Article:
"Death Is The Privilege Of Human Nature"
Context: The plot of the first of Rowe's "she-tragedies," concerns Sciolto, a nobleman of Genoa, who has just promised his lovely daughter, Calista, to Altamont, a youth he has befriended since the death of Altamont's parents. Calista secretly loves and has been seduced by Altamont's bitter enemy, "gay Lothario." Lothario forces Calista to meet him on the day of her marriage by threatening to make her shame public. Altamont discovers Lothario and Calista in conference and, having learned their secret, kills Lothario. Sciolto enters and, upon learning of his daughter's shame, attempts to kill her. Altamont prevents this murder, and Sciolto leaves still insisting on justice. In the final act Rowe presents to his audience a scene of appalling melancholy and horror with Calista keeping a deathwatch over the corpse of Lothario. When her father enters, she expresses her wish for death, and he offers his dagger. As she takes the weapon, he announces that his duty as a judge is done and expresses his love for her as a father:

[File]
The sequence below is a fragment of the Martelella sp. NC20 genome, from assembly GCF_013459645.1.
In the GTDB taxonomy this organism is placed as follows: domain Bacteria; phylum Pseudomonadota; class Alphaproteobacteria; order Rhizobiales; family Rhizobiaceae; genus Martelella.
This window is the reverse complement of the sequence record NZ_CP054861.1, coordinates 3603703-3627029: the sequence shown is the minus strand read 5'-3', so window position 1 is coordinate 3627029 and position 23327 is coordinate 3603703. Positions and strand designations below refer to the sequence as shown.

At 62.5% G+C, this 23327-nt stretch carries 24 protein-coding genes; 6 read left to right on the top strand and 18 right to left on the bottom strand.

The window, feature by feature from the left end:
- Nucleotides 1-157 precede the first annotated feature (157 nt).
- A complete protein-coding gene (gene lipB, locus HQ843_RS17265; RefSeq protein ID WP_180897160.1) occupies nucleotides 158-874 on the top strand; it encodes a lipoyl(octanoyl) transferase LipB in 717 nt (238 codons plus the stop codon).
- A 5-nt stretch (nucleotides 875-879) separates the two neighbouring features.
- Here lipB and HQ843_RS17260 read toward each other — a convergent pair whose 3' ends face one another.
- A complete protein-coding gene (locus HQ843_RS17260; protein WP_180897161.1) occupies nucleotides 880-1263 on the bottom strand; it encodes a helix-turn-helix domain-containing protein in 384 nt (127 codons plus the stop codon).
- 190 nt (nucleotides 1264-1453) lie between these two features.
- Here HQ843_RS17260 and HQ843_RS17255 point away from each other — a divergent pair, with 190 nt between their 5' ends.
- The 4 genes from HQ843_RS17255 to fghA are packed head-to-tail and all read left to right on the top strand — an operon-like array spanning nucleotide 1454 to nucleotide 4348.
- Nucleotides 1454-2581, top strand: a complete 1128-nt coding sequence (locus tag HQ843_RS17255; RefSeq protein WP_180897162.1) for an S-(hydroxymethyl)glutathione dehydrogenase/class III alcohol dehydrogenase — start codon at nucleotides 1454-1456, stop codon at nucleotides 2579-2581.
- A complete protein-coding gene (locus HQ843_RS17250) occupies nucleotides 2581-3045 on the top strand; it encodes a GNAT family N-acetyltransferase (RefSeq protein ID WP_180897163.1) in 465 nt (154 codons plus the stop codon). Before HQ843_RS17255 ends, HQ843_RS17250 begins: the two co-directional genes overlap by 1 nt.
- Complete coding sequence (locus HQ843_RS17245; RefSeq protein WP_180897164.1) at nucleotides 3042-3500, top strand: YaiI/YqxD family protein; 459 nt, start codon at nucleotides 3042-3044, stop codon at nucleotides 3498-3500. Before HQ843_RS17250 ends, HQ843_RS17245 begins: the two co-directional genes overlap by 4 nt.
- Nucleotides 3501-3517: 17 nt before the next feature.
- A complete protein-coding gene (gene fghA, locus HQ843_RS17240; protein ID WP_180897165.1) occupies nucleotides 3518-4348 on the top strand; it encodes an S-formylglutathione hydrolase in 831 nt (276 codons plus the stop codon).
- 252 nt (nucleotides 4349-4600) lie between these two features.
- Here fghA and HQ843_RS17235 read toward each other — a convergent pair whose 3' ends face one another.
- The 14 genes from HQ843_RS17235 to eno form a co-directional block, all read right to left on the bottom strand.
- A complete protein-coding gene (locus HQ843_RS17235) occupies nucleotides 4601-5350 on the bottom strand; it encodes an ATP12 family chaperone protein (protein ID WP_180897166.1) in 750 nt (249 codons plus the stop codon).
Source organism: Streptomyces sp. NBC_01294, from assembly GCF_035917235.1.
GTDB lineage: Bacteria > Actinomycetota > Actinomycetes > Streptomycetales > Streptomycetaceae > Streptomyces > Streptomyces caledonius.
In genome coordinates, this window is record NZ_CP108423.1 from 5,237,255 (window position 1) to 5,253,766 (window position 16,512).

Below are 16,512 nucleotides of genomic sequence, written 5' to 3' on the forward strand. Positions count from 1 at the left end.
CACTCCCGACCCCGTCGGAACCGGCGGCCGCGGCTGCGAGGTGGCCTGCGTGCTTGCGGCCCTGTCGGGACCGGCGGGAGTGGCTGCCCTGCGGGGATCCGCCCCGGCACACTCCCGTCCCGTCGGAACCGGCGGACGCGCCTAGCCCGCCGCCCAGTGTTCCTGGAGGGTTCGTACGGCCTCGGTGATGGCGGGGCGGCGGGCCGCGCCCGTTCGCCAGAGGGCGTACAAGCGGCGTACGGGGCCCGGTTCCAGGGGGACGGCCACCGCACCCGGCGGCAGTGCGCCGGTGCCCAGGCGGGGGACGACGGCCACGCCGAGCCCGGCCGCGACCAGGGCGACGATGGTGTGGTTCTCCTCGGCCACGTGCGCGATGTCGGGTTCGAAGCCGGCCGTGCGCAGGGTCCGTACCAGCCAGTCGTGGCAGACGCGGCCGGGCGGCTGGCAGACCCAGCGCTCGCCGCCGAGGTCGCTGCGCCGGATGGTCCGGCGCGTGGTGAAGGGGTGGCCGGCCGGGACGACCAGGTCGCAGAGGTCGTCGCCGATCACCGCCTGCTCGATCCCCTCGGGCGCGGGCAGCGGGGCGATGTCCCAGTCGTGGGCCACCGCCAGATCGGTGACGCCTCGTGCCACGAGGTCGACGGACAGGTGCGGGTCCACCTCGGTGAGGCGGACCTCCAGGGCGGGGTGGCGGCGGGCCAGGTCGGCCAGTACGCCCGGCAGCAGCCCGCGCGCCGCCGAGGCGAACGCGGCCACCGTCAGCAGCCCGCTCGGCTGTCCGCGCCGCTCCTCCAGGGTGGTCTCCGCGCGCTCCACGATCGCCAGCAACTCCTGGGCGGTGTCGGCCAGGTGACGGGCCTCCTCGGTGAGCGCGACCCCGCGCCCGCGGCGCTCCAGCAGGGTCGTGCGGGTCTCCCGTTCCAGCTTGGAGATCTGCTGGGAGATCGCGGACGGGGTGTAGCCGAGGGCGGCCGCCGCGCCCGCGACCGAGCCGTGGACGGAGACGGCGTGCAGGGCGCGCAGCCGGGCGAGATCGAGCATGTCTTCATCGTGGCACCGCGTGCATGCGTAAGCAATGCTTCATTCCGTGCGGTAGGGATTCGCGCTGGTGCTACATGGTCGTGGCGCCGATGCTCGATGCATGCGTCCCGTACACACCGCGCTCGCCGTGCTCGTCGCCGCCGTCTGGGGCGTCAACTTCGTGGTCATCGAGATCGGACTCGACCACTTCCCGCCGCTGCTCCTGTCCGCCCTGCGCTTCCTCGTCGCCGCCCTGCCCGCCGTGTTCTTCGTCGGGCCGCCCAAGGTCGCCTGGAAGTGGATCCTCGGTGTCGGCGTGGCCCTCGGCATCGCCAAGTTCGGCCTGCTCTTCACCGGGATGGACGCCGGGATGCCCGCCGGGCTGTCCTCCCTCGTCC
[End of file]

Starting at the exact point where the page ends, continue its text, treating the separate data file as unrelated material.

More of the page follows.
SCIOLTOI could curse nature and that tyrant, honor,For making me thy father and thy judge;Thou art my daughter still.CALISTAFor that kind wordThus let me fall, thus humbly to the earth;Weep on your feet and bless you for this goodness;Oh! 'tis too much for this offending wretch,This parricide, that murders with her crimes,Shortens her father's age and cuts him offE'er little more than half his years be numbered.SCIOLTOWould it were otherwise!–but thou must die.–CALISTAThat I must die–it is my only comfort;Death is the privilege of human nature,And life without it were not worth our taking;Thither the poor, the pris'ner, and the mournerFly for relief and lay their burdens down.Come then, and take me now to thy cold arms,Thou meagre shade; here let me breathe my last,Charmed with my father's pity and forgivenessMore than if angels tuned their golden violsAnd sung a requiem to my parting soul.